Review: A WOMAN, A GUN, AND A NOODLE SHOP
Zhang Yimou, the Chinese director acclaimed for his arthouse martial arts epics (HERO, HOUSE OF FLYING DAGGERS) has followed up directing the Olympic opening ceremonies with a broad period farce in his newest, A WOMAN, A GUN, AND A NOODLE SHOP, a mostly faithful remake of Joel and Ethan Coen’s BLOOD SIMPLE (1984). The Coen’s debut thriller evidently impressed Zhang, who’s turned that story into a film that’s highly stylized but pointless. There’s been many American remakes of Asian movies but a Chinese redo of a Hollywood movie doesn’t come around often and I wish A WOMAN, A GUN, AND A NOODLE SHOP had been a better one.
Wang (Ni Dahong) is the proprietor of a noodle shop in a Chinese desert sometime around the 15th century. He’s abusive to his wife Li and when he discovers that she’s having an affair with a not-too-bright employee, he hires the sinister, expressionless Zhang (Sun Hoglei) to kill them both in exchange for a considerable sum of money. There’s no point in a further synopsis since as A WOMAN, A GUN, AND A NOODLE SHOP progresses, it becomes more faithful to its source and anyone reading this knows that the Coen Brothers classic is all about the plot twists, double-crossings. and grave-diggings (and if you haven’t seen BLOOD SIMPLE, what the hell is wrong with you?!)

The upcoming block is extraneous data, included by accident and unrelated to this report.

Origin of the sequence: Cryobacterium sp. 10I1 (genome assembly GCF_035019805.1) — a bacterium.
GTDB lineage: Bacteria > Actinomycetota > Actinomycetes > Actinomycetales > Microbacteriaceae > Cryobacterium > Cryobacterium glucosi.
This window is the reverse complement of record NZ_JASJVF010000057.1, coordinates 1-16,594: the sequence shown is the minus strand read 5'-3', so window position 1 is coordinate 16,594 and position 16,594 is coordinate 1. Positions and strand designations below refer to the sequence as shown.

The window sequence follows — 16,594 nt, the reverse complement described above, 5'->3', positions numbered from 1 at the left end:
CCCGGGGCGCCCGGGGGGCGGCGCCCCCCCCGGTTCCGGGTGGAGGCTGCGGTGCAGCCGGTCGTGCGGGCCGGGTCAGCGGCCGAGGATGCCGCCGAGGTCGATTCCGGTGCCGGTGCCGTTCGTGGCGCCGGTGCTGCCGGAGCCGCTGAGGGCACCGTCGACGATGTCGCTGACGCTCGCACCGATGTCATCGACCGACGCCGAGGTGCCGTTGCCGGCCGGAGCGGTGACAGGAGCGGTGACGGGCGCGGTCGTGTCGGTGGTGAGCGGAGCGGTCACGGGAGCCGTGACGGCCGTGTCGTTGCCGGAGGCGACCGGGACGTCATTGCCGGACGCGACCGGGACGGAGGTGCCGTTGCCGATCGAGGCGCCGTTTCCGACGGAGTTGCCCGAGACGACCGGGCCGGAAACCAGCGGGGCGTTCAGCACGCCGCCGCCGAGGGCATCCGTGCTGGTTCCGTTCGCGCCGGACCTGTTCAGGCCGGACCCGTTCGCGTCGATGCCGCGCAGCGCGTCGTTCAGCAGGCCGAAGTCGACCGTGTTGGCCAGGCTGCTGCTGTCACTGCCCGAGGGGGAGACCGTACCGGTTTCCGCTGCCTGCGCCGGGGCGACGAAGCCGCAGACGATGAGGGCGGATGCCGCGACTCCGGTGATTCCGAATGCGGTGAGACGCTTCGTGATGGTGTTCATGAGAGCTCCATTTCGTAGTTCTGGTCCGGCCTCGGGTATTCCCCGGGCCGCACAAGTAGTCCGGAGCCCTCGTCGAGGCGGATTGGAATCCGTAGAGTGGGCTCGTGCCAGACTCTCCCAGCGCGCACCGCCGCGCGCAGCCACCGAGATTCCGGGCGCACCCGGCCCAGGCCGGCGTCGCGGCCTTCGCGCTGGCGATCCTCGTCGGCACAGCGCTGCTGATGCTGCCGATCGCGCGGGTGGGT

Though A WOMAN, A GUN, AND A NOODLE starts out as a spoof of spaghetti westerns (specifically Leone’s DUCK YOU SUCKER), Yimou has basically remade BLOOD SIMPLE as a comedy. The very broad type of Chinese culture comedy loaded with crossed eyes, buck teeth, comic brawls and shrieking pratfalls. Asian audiences might eat this up and it certainly has a certain kinetic energy, but this reviewer found the goofy hijinks quickly tiresome and lost in translation. While BLOOD SIMPLE certainly had its share of dark humor, it was still basically a menace-laced thriller and the door-slamming slapstick of this remake is at odds with what made the original work. A WOMAN, A GUN, AND A NOODLE is expertly made with its impressive, oversaturated color scheme and beautiful photography, but it’s frustratingly tame and bloodless, and ultimately comes off more as an exercise than a full-blooded movie.
2 of 5 Stars